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SBF Trial: CEO Testifies That BlockFi, a Crypto Lender, Thought Alameda Was Solvent Based on Balance Sheet Displayed


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NEW YORK — BlockFi CEO Zac Prince resumed his testimony against former counterparty Sam Bankman-Fried on Friday, detailing to the court how his lending firm was forced to declare bankruptcy because of its involvement in FTX and Alameda Research.

BlockFi started lending money to Alameda Research around the end of 2020 or early 2021, Prince said, in what he recalled were “very robust loan agreements.” After an initial round of loans, Alameda requested more money from the lender in the second quarter of 2021 after which BlockFi let the hedge fund borrow “significantly” more money following a conversation with Bankman-Fried.

As of May 2022, BlockFi’s loans to Alameda exceeded $1 billion, Prince said. But BlockFi started asking for money back because BlockFi had suffered losses from the collapse of the Terra Luna crypto ecosystem.

Alameda Research repaid all the money, after which BlockFi made new loans to the company worth $850 million.

When asked about how BlockFi made sure that Alameda would at one point be able to pay back its loans, Prince said that it received multiple quarterly balance sheets from the hedge fund that showed that it had a large sum of liquid assets and was solvent. Alameda also posted collateral, consisting mostly of FTX’s native token FTT and other cryptocurrencies.

Before collapsing in November 2022, Alameda had about $800 million to $850 million of outstanding loans from BlockFi, Prince said, and $650 million remained after Alameda’s demise. Alameda even posted additional collateral in the form of FTT as well as Robinhood and shares of a Grayscale trust, Prince recalled.

Besides being a lender to Alameda, BlockFi was also a customer of FTX. It had Alameda collateral on FTX and also traded customer funds worth around $350 million on the former exchange.

In total, Prince recalled, BlockFi lost “a little over a billion dollars” as a result of its involvement with FTX and Alameda Research, which was enough to force it to declare bankruptcy less than three weeks after the collapse of Bankman-Fried’s empire.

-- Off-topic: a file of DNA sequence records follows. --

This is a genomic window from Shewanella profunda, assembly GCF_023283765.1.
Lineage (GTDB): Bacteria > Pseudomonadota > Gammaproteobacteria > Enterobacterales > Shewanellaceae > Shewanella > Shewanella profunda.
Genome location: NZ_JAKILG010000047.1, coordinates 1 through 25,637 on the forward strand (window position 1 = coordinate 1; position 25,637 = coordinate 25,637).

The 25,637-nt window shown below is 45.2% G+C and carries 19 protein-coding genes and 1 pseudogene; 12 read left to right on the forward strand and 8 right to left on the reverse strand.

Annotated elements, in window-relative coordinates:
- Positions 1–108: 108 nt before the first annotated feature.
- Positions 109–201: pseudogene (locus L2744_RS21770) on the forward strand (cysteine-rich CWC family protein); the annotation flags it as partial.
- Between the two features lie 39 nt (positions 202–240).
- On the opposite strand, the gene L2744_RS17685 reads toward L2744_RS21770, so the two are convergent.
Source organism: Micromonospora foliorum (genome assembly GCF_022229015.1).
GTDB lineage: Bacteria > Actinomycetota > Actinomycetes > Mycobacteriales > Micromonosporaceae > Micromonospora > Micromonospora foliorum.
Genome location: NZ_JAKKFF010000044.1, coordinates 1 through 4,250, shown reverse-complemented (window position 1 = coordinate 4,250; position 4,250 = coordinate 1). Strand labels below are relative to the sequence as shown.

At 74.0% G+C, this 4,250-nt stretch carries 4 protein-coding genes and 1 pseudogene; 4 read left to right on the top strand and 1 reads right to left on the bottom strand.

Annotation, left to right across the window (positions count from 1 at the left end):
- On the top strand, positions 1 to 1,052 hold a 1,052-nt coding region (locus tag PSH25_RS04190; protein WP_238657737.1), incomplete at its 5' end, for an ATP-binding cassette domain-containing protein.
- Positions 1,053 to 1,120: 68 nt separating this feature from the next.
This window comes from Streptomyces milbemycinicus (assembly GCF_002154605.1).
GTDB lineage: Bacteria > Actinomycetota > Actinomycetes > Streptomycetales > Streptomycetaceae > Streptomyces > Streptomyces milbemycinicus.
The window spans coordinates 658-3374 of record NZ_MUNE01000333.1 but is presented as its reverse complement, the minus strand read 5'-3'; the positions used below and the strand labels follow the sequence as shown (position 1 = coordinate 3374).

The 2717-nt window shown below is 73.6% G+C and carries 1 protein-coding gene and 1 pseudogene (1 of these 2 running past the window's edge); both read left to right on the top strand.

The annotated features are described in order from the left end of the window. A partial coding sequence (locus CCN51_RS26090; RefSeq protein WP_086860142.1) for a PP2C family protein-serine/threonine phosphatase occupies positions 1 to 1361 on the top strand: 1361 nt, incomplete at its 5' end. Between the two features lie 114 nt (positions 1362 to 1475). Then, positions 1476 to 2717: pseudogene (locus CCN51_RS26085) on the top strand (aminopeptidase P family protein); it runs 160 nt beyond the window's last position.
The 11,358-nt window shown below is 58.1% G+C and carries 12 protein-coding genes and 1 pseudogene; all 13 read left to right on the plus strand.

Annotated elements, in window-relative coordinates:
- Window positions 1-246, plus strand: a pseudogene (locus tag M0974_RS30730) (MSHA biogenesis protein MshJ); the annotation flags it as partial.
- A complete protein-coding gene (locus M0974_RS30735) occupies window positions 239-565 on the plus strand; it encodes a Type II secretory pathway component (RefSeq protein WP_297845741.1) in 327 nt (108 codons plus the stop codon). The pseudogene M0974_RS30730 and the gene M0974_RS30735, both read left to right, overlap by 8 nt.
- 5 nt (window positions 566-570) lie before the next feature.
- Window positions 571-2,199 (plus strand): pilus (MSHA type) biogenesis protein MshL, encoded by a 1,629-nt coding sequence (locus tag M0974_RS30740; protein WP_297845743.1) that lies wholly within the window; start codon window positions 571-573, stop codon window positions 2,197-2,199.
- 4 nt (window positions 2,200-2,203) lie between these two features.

Sketch of BlockFi's Zac Prince testifying at the trial of Sam Bankman-Fried. (Nik De/CoinDesk)

Sketch of BlockFi's Zac Prince testifying at the trial of Sam Bankman-Fried. (Nik De/CoinDesk)

The cross

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Mark Cohen, Bankman-Fried’s lead attorney, asked Prince to walk through BlockFi’s master loan agreement, credit facility documents and other reports the company generated as part of its business with Alameda.

At one point, Cohen asked Prince to clarify BlockFi’s due diligence process, asking for the names of any attorneys who may have been involved. Prince said BlockFi’s general counsel, three deputies and their teams all may have been involved in reviewing Alameda’s paperwork.

Near the end of Friday’s session, Assistant U.S. Attorney Nicholas Roos asked Prince to explain why BlockFi filed for bankruptcy when it did, leading to Prince saying he did not think it would have filed in November 2022 if its funds on FTX and loans to Alameda hadn’t been “impaired.”

It may still have had to file for bankruptcy later, he later clarified.

Fine Print

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Friday was Prince’s second day testifying. He had taken the stand for a mere eight minutes Thursday, following former Alameda Research employee Christian Drappi and former Alameda CEO Caroline Ellison, both of whom testified about Alameda’s role in taking FTX customer funds. During his Thursday appearance, Prince explained how crypto lenders work.

Notably, he testified that BlockFi’s customers were well aware that the company lent customer funds out to other parties to generate interest. This information was in BlockFi’s terms of service, and Prince said he advertised it in other ways, like discussing it on podcasts – seemingly drawing a stark contrast to FTX.

BlockFi CEO Zac Prince at Consensus 2019 (CoinDesk)

BlockFi CEO Zac Prince at Consensus 2019 (CoinDesk)

Prosecutors have spent the first two weeks of Bankman-Fried’s trial asking former FTX executives and employees whether the exchange’s customers were aware that their funds were being loaned to Alameda.

They were not, four different witnesses said.

Read all CoinDesk’s coverage here.

Sources


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